Project Management is a bit like Network Rail: it's not popular, but vital (and has a lot of room for improvement)

Project Management does not conjure up images of excitement and glamour. Never before has a child said “Mummy, when I grow up I want to be a brilliant project manager”. However, almost everything we do in life is in some way a project. You have a number of tasks, you need to execute them in a particular order and respond when things are trying to derail your original plan, which they invariably tend to do. In this respect an event, and especially a major event, is the ultimate project with thousands of tasks and absolutely zero leeway on the delivery date. 



Some of the most frequent responses I hear from event professionals when asked about project management are “Confusing”, “Convoluted” and “Time Consuming”. Alliteration aside, this does highlight a problem. With such a general loathing of project management and the idea that it needs formally educated ‘project managers’ to run things it is no wonder such a high percentage of major events are a hotbed of stress budget inflation.


Event technology is growing rapidly but it is focusing on (and almost becoming synonymous with) shiny marketing and promotional apps for consumers. There is some great stuff out there for this but it is sometimes worth stopping to remember that event tech can help with all parts of the event process, even the less fashionable, but equally important, world of project management.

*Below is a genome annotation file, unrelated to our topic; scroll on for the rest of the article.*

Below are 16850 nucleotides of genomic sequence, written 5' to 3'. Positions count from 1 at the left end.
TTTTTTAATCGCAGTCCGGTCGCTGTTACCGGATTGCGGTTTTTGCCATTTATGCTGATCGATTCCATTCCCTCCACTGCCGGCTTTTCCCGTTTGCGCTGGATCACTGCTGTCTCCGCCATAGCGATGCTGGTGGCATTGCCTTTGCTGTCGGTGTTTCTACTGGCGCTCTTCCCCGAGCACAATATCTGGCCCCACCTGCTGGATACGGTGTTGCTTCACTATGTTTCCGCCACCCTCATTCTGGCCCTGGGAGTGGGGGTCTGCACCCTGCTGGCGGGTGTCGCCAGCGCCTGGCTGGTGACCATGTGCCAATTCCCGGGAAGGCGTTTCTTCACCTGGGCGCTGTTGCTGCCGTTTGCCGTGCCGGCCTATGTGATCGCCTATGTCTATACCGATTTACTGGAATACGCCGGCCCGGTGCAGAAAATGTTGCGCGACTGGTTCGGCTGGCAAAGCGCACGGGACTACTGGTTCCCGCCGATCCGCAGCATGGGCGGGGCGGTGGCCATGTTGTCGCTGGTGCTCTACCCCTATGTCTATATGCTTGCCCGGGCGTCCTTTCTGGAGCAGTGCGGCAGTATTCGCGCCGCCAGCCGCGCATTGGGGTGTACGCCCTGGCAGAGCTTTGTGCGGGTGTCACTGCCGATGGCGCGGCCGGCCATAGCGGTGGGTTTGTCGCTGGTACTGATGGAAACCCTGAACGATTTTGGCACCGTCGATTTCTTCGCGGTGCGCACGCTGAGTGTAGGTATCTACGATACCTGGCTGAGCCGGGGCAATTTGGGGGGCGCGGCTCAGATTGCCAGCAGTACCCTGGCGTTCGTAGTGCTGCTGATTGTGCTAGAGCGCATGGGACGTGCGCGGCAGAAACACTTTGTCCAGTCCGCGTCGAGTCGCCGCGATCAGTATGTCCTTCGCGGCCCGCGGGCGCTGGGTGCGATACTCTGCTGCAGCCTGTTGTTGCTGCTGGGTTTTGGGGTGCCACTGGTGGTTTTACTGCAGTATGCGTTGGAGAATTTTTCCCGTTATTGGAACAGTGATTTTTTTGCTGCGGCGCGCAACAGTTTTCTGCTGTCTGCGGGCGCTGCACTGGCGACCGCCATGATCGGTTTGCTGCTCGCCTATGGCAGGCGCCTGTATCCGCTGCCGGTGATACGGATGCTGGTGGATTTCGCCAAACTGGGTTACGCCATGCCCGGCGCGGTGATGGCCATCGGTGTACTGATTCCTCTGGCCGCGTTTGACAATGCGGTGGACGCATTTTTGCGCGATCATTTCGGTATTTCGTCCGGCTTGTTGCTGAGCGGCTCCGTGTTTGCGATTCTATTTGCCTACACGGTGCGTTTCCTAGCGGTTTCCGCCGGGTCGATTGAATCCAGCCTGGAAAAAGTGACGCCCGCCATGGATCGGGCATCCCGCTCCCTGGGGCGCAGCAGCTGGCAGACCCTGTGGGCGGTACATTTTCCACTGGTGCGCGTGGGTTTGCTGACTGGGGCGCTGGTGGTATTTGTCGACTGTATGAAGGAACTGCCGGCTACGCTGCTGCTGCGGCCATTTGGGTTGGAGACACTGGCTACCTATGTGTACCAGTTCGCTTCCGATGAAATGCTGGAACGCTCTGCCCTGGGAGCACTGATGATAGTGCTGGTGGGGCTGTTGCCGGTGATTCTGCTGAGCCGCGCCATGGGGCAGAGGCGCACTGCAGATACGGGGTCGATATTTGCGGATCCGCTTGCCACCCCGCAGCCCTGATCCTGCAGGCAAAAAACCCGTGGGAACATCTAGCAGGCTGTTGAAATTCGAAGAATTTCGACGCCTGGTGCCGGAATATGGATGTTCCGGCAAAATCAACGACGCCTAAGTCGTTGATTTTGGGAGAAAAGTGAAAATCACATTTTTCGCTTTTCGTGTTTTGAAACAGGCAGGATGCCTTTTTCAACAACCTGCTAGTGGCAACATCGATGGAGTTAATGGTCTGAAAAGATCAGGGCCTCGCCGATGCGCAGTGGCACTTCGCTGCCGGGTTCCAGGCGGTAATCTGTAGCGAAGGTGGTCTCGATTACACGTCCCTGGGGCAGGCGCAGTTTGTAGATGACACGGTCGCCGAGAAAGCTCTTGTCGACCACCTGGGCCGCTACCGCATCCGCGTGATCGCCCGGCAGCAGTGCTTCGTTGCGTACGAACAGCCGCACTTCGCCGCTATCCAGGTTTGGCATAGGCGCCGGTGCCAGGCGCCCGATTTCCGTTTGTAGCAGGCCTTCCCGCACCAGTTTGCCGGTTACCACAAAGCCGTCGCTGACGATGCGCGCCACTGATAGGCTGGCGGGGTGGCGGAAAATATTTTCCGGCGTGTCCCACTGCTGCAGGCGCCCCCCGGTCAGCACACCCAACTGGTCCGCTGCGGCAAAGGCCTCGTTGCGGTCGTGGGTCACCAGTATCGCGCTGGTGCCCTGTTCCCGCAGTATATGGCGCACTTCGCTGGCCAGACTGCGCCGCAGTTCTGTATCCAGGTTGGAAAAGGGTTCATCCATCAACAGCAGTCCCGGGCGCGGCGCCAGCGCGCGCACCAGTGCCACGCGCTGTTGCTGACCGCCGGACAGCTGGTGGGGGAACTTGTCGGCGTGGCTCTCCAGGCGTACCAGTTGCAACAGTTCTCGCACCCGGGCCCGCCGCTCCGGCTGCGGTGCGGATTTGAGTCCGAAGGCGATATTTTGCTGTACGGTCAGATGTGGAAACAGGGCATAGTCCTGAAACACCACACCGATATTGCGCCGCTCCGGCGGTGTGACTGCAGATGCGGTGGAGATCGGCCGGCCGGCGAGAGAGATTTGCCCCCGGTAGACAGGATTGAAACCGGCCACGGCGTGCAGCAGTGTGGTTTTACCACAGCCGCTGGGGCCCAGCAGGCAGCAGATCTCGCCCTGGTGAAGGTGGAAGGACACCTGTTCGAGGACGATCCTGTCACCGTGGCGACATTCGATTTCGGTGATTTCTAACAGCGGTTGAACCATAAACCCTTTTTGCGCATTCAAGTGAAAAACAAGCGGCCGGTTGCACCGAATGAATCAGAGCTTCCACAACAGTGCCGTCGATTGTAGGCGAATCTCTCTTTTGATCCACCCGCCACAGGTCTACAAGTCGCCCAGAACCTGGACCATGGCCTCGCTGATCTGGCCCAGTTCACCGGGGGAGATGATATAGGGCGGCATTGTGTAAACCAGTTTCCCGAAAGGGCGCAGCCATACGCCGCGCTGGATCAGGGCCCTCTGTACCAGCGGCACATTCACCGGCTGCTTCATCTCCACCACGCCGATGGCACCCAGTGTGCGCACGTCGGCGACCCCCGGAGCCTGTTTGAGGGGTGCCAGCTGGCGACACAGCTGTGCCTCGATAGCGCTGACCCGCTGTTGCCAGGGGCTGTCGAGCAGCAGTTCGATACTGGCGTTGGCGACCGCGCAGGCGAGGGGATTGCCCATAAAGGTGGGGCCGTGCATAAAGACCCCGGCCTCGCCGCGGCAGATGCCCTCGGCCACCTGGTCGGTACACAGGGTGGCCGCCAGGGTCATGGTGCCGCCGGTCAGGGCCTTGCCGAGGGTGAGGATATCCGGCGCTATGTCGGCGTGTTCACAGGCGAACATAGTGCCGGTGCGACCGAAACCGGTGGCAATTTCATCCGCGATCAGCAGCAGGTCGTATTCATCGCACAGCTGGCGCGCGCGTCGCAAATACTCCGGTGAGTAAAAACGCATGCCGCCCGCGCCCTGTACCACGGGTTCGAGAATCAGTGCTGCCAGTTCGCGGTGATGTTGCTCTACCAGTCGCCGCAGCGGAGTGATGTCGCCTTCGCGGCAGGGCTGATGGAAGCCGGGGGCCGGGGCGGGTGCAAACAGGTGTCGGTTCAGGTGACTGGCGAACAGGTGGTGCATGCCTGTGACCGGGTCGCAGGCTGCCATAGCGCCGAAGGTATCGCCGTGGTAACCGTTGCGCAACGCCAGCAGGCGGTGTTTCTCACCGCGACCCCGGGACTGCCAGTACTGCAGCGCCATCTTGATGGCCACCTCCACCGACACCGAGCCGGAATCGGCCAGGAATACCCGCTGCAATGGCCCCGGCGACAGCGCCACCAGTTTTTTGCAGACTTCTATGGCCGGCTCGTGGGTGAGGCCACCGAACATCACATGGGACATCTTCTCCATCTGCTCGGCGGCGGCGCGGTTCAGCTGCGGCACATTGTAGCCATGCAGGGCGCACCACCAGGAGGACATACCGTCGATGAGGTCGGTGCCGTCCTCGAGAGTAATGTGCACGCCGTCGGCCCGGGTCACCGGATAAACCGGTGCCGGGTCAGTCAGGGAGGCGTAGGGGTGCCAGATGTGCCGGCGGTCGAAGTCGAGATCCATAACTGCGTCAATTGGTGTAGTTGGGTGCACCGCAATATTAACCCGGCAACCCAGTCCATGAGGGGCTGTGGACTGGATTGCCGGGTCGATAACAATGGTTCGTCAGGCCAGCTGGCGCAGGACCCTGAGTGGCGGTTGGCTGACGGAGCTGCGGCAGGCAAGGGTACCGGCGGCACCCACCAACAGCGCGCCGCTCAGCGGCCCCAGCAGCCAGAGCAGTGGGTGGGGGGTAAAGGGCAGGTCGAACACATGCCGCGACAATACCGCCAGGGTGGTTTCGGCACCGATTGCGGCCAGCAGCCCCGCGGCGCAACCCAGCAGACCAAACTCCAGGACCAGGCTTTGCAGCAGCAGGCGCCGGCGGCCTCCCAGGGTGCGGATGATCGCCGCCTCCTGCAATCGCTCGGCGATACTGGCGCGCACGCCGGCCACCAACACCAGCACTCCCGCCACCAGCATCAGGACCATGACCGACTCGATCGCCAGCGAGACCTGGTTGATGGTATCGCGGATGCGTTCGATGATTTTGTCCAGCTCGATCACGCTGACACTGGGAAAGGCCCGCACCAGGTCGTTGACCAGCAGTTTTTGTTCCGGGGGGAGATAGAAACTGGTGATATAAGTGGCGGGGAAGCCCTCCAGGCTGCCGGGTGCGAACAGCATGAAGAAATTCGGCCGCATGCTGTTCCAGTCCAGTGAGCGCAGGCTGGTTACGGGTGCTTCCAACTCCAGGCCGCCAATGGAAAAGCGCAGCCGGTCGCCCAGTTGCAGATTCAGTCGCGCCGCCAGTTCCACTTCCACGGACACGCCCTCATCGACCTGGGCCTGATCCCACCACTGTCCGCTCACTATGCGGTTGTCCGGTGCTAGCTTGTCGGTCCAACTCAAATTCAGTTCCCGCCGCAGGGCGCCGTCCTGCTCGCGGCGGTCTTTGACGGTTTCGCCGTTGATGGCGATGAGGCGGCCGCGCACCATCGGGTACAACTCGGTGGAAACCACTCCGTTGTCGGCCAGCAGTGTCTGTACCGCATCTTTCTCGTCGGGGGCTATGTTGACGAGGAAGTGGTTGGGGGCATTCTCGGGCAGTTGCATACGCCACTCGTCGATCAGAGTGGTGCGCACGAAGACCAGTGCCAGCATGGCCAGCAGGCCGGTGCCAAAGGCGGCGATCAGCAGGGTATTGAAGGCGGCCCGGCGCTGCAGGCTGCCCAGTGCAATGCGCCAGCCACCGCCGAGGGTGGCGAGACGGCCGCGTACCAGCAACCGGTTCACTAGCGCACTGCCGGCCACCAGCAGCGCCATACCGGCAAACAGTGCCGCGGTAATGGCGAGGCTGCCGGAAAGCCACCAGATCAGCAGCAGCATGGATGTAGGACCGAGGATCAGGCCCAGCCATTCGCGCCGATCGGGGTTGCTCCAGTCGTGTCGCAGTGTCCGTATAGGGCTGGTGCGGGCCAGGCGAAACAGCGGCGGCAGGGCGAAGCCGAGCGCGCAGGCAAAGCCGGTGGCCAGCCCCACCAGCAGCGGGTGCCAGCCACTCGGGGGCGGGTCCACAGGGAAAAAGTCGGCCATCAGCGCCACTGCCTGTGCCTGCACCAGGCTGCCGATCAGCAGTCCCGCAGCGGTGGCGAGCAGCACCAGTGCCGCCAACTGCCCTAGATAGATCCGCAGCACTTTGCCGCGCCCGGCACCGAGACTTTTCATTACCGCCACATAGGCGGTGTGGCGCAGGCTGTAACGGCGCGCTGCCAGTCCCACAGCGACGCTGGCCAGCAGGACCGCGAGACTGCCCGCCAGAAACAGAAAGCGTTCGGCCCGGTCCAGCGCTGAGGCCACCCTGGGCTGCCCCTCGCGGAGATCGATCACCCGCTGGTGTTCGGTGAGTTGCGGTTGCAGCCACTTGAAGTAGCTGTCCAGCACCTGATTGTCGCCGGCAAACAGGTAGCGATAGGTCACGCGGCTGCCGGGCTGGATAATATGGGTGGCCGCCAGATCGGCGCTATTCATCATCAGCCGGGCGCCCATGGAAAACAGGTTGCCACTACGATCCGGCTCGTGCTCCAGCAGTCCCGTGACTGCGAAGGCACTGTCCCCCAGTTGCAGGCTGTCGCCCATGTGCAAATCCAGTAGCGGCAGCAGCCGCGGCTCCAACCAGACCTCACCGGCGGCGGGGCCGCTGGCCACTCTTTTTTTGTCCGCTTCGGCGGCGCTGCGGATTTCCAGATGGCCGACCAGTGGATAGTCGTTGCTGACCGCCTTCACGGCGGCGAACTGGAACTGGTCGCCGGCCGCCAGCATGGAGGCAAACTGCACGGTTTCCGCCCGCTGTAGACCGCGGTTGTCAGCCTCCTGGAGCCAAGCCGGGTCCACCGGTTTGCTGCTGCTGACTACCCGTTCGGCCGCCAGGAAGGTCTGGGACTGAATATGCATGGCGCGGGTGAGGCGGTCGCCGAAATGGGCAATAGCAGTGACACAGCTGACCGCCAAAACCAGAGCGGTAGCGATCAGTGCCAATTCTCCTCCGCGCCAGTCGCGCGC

Use this not thisLOCOG was a good example of where the project management principals were sound, but they definitely had a few thousand more spreadsheets and MS Project files, not to mention project managers, than were probably needed. This caused bottlenecks and frustration at various levels.



Nevertheless, there are solutions! They key is to provide online systems that can be updated by everyone that needs to (with role based permissions) on very limited training so meaningful information can be retrieved from anywhere, at any time, on any device.


At a minimum the main features needed are a tasking system, a risks and issues register, document storage, and good reports on a system that can be customised and hold multiple events/venues/departments.


There is always a balance and trade off to be made between simplicity and complexity, and the industry is generally moving towards the complex. As the event sector grows so will the regulation around it. Audit trails, health and safety, risk registers and CDM requirements (in the UK) are all good examples of this. Making complex things appear easy is difficult, but it can be done.


“Any fool can make something complicated. It takes a genius to make it simple.” Woody Guthrie


To summarise, whether you are an event organiser or supplier try to find a solution that treads this difficult path between simplicity and comprehensiveness and ensures your staff are not treading water in a sea of spreadsheets, emails and phone calls rather than working to delivering a major event.


If you would like to know anything else about project management in general or WeTrack please email me at This email address is being protected from spambots. You need JavaScript enabled to view it.

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